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be no more appointments or promotions in the department until the further order of Congress, but this requirement was modified by the act of June 4, 1872 (17 ibid., 219), which authorized the appointment of a Paymaster-General with the rank of colonel to fill an existing vacancy, and by the act of March 2, 1875 (18 ibid., 338), and joint resolution No. 7 of March 2, 1875 (ibid., 524), which fixed the number of paymasters at fifty. The rank of brigadier-general was restored to the office of Pavmaster-General by the act of July 22, 1876 (19 ibid., 95), and the restriction established by the act of March 3, 1869, was finally removed by the act of March 3, 1877 (ibid., 270).

A gradual reduction in the strength of the department was provided for in the acts of March 3, 1883 (22 Stat. L., 451), and July 5, 1884 (23 ibid., 108), by authorizing the voluntary retirement of paymasters of over twenty years' service, and by a requirement that there should be no more original appointments to the grade of lieutenantcolonel and major until the number of officers in the department had been reduced to thirty-five and the organization oi the department was thereafter to be as follows: one paymaster-general (brigailier-general), two assistant paymasters-general (colonels), three deputy paymasters-general (lieutenant-colonels), and twenty-nine paymasters (majors). By the act of July 16, 1892 (27 ibid., 175), the number of majors was reduced to twenty-five, by the act of February 12, 1895 (28 ibid., 655), it was still further reduced to twenty, which was declared to be the number authorized by law.

By section 21 of the act of February 2, 1901 (31 Stat. L., 75+), the permanent strength of the department was fixed at one paymaster-general with the rank of brigadiergeneral, three assistant Paymasters-General with the rank of colonel, four deputy paymasters-general with the rank of lieutenant-colonel, twenty paymasters with the rank of major, and twenty-five paymasters with the rank of captain, mounted. A system of details was also established by the operation of which the permanent commissioned personnel of the department will be replacedl, as vacancies occur, by officers detailed from the line of the Army for duty in the Pay Department.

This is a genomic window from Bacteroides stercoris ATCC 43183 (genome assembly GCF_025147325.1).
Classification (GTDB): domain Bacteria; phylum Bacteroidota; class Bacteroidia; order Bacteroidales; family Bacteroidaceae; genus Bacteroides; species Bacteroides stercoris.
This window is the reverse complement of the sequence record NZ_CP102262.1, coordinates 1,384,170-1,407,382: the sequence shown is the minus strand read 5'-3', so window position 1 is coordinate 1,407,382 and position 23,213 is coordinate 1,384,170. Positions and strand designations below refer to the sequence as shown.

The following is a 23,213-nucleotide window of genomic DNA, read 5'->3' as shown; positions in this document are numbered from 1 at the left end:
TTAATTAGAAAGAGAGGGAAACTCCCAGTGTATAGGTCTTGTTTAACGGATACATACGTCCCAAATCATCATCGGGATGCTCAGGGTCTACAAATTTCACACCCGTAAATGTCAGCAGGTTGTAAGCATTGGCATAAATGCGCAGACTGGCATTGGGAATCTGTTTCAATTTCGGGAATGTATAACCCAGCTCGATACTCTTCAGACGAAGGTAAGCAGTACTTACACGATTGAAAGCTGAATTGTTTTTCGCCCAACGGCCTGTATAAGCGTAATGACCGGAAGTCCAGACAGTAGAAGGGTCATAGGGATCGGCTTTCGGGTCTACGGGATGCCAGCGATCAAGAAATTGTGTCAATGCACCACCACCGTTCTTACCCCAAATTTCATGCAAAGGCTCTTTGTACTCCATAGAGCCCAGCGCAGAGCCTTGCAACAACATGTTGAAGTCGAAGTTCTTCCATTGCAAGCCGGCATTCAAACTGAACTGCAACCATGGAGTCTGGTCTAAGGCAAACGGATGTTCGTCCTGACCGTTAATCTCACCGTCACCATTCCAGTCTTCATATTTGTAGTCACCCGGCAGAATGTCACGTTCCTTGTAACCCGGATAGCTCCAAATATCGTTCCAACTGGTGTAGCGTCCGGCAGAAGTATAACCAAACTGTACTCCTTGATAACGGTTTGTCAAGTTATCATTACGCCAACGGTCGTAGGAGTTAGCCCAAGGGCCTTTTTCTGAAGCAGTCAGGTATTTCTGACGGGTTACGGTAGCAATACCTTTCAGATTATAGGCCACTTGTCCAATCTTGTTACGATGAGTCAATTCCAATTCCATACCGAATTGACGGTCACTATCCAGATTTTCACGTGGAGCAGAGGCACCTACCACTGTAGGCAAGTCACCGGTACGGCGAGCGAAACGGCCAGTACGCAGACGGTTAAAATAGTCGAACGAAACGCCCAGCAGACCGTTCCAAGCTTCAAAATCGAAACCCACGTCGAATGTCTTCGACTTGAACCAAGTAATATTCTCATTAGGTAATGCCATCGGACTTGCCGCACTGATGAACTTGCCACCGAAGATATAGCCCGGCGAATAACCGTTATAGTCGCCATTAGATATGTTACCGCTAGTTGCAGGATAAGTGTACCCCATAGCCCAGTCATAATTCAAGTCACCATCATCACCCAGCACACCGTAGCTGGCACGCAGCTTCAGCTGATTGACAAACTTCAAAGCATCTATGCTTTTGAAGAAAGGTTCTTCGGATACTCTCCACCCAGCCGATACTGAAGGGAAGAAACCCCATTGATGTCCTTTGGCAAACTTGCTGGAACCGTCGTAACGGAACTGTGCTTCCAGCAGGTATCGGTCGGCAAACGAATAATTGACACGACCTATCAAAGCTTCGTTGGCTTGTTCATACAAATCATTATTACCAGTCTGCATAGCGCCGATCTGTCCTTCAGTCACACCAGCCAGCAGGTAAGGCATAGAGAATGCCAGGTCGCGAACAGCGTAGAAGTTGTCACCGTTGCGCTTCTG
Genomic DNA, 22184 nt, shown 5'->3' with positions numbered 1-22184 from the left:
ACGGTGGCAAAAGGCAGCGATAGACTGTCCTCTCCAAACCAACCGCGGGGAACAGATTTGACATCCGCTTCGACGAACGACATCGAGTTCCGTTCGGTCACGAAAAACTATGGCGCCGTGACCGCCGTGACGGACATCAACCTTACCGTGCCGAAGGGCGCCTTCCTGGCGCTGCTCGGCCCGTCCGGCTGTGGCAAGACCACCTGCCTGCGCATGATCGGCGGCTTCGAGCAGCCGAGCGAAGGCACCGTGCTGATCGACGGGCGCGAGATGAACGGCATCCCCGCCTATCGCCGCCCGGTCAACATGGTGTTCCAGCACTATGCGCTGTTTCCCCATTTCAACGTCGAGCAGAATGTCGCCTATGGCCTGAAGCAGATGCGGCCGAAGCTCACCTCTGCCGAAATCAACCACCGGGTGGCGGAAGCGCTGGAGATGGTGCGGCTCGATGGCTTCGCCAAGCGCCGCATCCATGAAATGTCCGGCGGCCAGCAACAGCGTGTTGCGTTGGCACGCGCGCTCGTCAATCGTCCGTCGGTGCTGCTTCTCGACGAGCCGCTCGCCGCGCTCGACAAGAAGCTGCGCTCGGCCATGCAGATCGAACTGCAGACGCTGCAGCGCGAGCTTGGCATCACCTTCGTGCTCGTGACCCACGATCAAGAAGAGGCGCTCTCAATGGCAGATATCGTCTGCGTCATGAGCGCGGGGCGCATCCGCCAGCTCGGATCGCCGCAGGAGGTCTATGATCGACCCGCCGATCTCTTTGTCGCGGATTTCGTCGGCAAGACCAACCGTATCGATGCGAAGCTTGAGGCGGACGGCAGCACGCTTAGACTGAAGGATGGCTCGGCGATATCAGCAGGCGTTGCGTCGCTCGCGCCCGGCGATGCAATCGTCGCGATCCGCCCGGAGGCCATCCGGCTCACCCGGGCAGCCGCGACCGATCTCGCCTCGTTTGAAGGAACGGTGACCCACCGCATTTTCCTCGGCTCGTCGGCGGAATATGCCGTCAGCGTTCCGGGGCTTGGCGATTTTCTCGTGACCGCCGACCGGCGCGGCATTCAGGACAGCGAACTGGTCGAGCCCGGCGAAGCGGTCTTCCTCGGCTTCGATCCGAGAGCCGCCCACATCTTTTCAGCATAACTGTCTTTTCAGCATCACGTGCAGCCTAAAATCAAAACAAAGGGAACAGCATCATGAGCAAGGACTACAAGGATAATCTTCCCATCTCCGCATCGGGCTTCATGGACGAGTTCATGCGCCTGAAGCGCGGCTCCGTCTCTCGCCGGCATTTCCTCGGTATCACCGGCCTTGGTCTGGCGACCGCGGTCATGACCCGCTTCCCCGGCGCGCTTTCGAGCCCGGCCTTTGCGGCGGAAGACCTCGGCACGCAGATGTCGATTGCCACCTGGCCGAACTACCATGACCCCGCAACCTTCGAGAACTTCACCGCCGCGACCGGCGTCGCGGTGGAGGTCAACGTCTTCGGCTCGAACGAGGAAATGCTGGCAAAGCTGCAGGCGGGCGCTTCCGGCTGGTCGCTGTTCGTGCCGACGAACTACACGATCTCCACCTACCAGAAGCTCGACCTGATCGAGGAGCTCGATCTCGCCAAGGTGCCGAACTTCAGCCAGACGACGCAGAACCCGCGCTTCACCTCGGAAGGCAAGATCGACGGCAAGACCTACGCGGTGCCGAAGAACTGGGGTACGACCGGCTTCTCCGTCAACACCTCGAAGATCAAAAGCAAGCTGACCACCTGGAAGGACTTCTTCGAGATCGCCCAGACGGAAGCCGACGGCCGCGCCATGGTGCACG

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Feb. 2, 1901, S.

899. The Medical Department shall consist of one 18:31,6372s. Surgeon-General with the rank of brigadier-general,

eight assistant surgeons-general with the rank of colonel, twelve deputy surgeons-general with the rank of lieutenantcolonel, sixty surgeons with the rank of major, two hundred and forty assistant surgeons with the rank of captain and first lieutenant, the Hospital Corps as now authorized by law and the Nurse Corps. Sec. 18, act of February 2, 1901 (31 Stat. L., 752).

900. On or after the passage of this act the President may appoint for duty in the Philippine Islands fifty surgeons of volunteers with the rank and pay of major, and one hundred and fifty assistant-surgeons of volunteers with the rank and pay of captain mounted, for a period of two years: Provided, That so many of these volunteer medical officers as are not required shall be honorably discharged the service whenever, in the opinion of the Secretary of War, their services are no longer needed. Ibid.